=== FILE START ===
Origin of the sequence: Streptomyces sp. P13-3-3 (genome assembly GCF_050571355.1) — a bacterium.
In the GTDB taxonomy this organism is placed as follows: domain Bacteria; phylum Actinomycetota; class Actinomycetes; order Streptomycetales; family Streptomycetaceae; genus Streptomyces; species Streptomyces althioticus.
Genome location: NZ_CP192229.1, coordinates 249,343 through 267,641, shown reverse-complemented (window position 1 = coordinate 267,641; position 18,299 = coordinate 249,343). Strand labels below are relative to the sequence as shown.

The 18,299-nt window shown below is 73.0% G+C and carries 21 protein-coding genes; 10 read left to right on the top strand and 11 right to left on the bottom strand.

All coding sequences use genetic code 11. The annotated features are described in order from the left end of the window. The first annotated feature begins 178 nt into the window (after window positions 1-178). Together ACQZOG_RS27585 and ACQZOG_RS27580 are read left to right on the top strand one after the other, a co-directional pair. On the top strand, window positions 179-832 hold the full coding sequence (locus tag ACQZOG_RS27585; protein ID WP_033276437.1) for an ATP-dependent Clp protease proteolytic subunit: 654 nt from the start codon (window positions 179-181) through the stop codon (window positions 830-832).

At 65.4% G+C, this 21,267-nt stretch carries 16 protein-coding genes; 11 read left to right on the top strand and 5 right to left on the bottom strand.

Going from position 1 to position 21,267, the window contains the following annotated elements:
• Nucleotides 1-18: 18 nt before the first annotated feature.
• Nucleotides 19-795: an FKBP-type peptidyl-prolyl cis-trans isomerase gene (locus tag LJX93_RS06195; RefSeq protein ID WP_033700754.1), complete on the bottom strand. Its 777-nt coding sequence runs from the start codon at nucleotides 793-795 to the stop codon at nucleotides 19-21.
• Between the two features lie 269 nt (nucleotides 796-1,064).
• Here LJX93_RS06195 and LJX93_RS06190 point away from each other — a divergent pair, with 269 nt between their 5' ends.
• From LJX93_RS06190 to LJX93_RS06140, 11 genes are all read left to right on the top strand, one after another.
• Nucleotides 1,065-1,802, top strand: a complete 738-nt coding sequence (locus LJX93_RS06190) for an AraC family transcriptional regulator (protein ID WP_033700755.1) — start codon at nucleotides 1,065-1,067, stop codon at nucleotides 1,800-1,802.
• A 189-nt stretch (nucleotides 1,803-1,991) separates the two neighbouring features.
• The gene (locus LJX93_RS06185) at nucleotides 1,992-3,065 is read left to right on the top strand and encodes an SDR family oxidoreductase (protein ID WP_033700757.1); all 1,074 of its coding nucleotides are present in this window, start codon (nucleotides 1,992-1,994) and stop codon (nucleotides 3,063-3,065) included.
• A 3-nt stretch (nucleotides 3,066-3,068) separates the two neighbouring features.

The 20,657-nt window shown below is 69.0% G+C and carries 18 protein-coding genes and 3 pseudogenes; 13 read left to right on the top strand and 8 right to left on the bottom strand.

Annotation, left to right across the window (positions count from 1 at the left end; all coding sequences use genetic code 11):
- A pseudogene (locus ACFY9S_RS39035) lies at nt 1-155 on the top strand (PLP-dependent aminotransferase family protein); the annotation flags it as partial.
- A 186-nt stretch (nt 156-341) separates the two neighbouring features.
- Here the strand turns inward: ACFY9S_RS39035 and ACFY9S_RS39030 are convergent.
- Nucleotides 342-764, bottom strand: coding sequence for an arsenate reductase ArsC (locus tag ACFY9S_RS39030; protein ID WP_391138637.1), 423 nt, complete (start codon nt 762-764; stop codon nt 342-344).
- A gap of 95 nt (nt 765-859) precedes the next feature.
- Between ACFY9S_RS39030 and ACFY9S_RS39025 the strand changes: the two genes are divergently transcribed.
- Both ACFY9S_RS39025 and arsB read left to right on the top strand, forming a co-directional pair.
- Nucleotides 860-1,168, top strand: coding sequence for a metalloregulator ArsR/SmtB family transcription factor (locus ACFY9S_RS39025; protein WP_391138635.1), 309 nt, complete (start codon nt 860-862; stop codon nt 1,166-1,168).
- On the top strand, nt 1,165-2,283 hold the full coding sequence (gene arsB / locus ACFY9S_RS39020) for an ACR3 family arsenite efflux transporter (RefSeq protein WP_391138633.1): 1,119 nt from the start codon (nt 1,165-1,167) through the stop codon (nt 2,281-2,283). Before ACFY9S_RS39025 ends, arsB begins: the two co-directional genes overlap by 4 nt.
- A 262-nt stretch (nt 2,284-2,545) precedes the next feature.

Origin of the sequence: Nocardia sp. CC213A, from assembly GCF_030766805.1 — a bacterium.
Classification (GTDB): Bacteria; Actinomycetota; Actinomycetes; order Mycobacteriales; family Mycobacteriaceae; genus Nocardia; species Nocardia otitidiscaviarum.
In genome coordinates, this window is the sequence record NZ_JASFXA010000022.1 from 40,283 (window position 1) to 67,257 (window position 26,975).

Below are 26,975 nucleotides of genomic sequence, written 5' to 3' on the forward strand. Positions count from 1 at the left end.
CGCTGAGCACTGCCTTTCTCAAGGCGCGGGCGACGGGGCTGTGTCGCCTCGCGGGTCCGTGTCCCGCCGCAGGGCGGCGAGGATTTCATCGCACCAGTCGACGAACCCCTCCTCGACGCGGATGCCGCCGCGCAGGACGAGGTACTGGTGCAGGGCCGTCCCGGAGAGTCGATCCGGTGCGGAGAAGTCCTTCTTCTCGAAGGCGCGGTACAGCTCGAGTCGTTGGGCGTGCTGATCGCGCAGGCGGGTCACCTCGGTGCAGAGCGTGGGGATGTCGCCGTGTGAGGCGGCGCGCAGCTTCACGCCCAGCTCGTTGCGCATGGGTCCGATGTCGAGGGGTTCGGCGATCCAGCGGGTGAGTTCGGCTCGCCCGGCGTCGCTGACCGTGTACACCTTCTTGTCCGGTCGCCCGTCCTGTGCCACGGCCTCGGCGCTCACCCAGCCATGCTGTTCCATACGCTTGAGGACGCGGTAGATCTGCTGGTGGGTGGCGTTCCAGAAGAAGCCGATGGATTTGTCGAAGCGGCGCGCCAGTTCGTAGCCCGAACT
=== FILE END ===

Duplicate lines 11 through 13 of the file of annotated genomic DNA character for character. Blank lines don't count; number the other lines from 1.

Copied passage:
• Here LJX93_RS06195 and LJX93_RS06190 point away from each other — a divergent pair, with 269 nt between their 5' ends.
• From LJX93_RS06190 to LJX93_RS06140, 11 genes are all read left to right on the top strand, one after another.
• Nucleotides 1,065-1,802, top strand: a complete 738-nt coding sequence (locus LJX93_RS06190) for an AraC family transcriptional regulator (protein ID WP_033700755.1) — start codon at nucleotides 1,065-1,067, stop codon at nucleotides 1,800-1,802.